The Philippines: Picking up the pieces after typhoon Bopha

Anasaria, like other single women-headed households, is faced with numerous challenges including fending for her family in the absence of her husband. Credit: OCHA/R. Maingi

Picking up the pieces after typhoon Bopha in Eastern Mindanao, Philippines

Thirty-six year old Anasaria Mandawe, mother of six, has not fully recovered from the death of her husband and 18 year-old daughter who perished in the typhoon Bopha disaster that devastated the Philippines’ Mindanao region on 4 December 2012.

The typhoon was reportedly the most powerful storm to hit southern Mindanao in more than 100 years. So strong were the winds that within minutes, Anasaria’s house, made from woven palm leaves and coconut lumber caved in leaving them with nothing to hold on to. Her husband suggested they brave the heavy winds and rains and walk to the Barangay (village) community grounds where people were seeking refuge.

As fate would have it, one of the walls of the community center collapsed and killed her husband and daughter instantly. “It all happened too first; I could not save them as I held on to the other children,” Anasaria recalls as she fights off tears, more than six weeks after the ordeal.

However, Anasaria is grateful to the government and the humanitarian community for providing her with a tent to call home for the moment, food and a cooking area, non-food items, and sanitation facilities.  “My children and I even got some clothes as we lost everything in the typhoon,” she explains, managing a smile.  Anasaria is living in a tented community in Barangay Banao in Baganga municipality, Davao Oriental province, which is hosting 99 other families (approximately 500 people).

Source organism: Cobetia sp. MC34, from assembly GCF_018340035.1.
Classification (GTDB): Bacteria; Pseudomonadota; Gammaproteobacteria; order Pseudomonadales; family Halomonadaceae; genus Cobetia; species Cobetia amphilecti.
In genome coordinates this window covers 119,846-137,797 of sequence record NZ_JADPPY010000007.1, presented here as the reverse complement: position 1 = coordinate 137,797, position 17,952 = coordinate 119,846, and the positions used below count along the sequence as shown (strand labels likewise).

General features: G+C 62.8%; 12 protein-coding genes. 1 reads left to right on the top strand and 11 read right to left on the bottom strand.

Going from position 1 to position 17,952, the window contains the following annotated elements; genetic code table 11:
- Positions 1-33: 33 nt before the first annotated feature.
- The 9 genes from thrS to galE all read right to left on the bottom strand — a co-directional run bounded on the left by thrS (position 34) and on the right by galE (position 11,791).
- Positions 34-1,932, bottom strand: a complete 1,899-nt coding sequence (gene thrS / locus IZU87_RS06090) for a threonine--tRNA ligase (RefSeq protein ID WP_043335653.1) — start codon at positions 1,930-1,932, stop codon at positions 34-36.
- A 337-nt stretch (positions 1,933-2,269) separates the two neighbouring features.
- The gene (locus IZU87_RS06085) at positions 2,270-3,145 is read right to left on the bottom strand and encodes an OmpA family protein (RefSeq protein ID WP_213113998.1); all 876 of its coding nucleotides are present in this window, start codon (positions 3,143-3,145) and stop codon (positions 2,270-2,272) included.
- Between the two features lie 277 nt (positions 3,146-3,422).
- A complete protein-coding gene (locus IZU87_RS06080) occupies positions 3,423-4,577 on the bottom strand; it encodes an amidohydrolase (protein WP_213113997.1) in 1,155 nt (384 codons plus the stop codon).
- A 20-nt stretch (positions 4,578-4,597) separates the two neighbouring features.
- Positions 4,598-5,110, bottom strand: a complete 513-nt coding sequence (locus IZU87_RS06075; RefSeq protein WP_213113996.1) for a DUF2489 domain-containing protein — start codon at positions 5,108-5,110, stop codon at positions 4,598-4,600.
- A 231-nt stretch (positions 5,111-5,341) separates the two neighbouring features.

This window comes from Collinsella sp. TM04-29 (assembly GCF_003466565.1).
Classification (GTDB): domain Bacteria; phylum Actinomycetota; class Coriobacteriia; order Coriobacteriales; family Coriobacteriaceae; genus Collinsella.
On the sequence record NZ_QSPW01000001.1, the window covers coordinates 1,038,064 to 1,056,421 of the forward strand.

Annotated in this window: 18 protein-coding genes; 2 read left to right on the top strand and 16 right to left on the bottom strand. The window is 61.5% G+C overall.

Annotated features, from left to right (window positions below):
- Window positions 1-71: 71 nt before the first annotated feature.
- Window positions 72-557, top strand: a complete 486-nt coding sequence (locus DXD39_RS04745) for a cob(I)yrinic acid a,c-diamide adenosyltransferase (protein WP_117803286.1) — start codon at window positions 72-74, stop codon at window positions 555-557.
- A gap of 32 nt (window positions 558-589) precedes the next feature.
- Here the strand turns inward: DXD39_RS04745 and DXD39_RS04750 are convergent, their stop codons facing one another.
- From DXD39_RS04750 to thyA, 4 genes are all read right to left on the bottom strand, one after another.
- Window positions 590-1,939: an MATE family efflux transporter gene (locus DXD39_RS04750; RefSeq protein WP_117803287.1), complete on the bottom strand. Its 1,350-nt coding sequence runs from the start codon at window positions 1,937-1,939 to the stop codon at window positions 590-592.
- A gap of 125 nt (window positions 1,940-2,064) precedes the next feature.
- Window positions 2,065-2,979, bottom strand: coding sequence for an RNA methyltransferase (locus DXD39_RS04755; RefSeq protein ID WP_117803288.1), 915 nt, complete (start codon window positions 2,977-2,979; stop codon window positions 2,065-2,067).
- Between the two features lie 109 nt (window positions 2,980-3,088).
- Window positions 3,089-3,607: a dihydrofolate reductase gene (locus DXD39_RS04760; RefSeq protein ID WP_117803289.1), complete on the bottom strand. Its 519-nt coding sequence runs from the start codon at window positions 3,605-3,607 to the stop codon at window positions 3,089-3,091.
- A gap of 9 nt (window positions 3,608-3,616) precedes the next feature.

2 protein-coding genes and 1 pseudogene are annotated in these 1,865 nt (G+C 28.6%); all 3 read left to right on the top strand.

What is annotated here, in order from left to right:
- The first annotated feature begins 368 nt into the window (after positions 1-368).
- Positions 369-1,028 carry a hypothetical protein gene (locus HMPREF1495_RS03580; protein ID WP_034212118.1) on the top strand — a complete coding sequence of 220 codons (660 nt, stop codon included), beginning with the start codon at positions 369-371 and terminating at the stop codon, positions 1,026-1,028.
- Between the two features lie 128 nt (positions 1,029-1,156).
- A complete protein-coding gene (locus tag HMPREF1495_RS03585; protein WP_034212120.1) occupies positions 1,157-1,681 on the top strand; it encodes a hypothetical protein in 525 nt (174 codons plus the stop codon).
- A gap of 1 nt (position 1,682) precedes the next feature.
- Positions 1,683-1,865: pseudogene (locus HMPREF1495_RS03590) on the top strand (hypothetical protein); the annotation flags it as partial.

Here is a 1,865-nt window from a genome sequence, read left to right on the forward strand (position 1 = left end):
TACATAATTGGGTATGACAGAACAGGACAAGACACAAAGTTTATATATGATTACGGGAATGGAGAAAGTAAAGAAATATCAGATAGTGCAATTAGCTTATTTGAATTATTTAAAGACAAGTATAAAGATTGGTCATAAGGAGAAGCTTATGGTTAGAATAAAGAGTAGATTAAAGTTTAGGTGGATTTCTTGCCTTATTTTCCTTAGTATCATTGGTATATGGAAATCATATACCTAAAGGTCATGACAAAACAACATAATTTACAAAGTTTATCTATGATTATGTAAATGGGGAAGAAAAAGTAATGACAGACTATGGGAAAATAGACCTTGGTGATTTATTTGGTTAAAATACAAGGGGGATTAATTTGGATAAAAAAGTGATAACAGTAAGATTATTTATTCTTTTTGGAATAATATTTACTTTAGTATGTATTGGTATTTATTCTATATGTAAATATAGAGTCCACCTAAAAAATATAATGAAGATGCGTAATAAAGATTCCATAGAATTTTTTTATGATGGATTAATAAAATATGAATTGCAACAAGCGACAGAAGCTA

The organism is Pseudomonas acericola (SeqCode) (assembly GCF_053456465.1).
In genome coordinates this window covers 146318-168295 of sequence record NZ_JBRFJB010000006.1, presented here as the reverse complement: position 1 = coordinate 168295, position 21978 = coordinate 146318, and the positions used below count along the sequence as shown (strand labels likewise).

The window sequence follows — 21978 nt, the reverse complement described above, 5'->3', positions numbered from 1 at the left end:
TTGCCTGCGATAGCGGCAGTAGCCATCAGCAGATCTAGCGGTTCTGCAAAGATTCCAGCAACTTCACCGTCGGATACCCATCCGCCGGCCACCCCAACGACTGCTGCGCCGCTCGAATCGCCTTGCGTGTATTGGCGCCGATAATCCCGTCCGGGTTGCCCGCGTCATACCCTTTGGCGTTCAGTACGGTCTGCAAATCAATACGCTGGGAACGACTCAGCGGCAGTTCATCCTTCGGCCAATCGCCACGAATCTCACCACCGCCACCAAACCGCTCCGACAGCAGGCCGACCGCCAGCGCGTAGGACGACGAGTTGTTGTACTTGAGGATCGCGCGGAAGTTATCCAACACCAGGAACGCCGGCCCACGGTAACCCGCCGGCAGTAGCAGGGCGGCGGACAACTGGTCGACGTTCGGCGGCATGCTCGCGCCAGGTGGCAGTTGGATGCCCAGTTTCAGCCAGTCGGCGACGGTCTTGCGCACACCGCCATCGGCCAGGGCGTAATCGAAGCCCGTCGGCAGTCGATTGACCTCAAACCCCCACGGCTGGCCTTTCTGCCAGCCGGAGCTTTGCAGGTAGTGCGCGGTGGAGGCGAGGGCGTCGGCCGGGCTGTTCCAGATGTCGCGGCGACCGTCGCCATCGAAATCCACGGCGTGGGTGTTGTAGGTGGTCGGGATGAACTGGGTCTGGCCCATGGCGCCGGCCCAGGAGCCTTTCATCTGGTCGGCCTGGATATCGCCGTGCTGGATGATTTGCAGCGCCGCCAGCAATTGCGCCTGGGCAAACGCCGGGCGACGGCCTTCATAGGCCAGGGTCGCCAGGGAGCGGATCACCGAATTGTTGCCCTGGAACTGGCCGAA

More than 200,000 houses were destroyed and around 800,000 people displaced and now either living in make-shift shelters or in their partially-damaged houses. The worst hit municipalities were Boston, Banganga and Cateel in Davao Oriental province, Davao region. 

The future is uncertain for the 6.2 million people generally affected by the typhoon as coconut, banana and rice fields which the majority of residents depended on for their income were damaged.  Anasaria knows the burden of providing for her six children is enormous in the absence of her husband, but she is determined to give them the best with whatever help she can get. She says, “I hope that the government can assist me and other women to acquire vocational skills or startup capital for small businesses.” At the moment, she is benefiting from a cash-for-work program with a local NGO to cook and keep their kitchen tidy, a good distraction from her thoughts.

In a survey recently conducted by the Shelter Cluster in the areas most affected by the typhoon,  female single-headed households were prioritised for immediate shelter assistance as they are the least likely to reconstruct their homes on their own. Jasmin Fabe, one of the officers with a local NGO assisting the displaced says another gap in the support to such women is psychosocial support “to cope with their losses including the death of husbands, damage to homes and at times isolation from the community, which we are trying to address”.

On 25 January, the international humanitarian community re-launched an action plan seeking US$76 million to respond to 920,000 people most affected by the typhoon in the next six months. The appeal is a 17 per cent increase from the $65 million sought on 10 December 2012 at the onset of the disaster. The action plan outlines how the humanitarian community will support the Government in responding to major needs including shelter, early recovery and livelihoods, food security and agriculture, and water, sanitation and hygiene (WASH).

Updated Date: 
4 February, 2013

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